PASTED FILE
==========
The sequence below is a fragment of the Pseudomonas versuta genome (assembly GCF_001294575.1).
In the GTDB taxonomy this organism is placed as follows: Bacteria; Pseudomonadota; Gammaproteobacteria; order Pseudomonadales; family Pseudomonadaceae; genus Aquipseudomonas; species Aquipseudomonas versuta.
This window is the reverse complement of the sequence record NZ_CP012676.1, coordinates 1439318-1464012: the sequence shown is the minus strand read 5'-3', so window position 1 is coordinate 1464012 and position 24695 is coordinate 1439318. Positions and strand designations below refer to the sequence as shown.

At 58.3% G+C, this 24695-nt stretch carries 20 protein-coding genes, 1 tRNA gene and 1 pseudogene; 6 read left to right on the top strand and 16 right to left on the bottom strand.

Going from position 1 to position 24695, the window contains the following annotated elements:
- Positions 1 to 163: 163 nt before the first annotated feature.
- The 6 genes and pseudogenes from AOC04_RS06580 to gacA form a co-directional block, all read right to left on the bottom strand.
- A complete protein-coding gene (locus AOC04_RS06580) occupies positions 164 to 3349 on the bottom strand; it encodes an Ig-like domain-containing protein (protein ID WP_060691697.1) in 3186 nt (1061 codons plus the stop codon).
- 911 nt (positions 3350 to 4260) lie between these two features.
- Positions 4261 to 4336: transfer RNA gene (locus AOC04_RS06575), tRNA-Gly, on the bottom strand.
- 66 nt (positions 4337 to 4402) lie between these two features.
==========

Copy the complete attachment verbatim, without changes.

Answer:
The sequence below is a fragment of the Pseudomonas versuta genome (assembly GCF_001294575.1).
In the GTDB taxonomy this organism is placed as follows: Bacteria; Pseudomonadota; Gammaproteobacteria; order Pseudomonadales; family Pseudomonadaceae; genus Aquipseudomonas; species Aquipseudomonas versuta.
This window is the reverse complement of the sequence record NZ_CP012676.1, coordinates 1439318-1464012: the sequence shown is the minus strand read 5'-3', so window position 1 is coordinate 1464012 and position 24695 is coordinate 1439318. Positions and strand designations below refer to the sequence as shown.

At 58.3% G+C, this 24695-nt stretch carries 20 protein-coding genes, 1 tRNA gene and 1 pseudogene; 6 read left to right on the top strand and 16 right to left on the bottom strand.

Going from position 1 to position 24695, the window contains the following annotated elements:
- Positions 1 to 163: 163 nt before the first annotated feature.
- The 6 genes and pseudogenes from AOC04_RS06580 to gacA form a co-directional block, all read right to left on the bottom strand.
- A complete protein-coding gene (locus AOC04_RS06580) occupies positions 164 to 3349 on the bottom strand; it encodes an Ig-like domain-containing protein (protein ID WP_060691697.1) in 3186 nt (1061 codons plus the stop codon).
- 911 nt (positions 3350 to 4260) lie between these two features.
- Positions 4261 to 4336: transfer RNA gene (locus AOC04_RS06575), tRNA-Gly, on the bottom strand.
- 66 nt (positions 4337 to 4402) lie between these two features.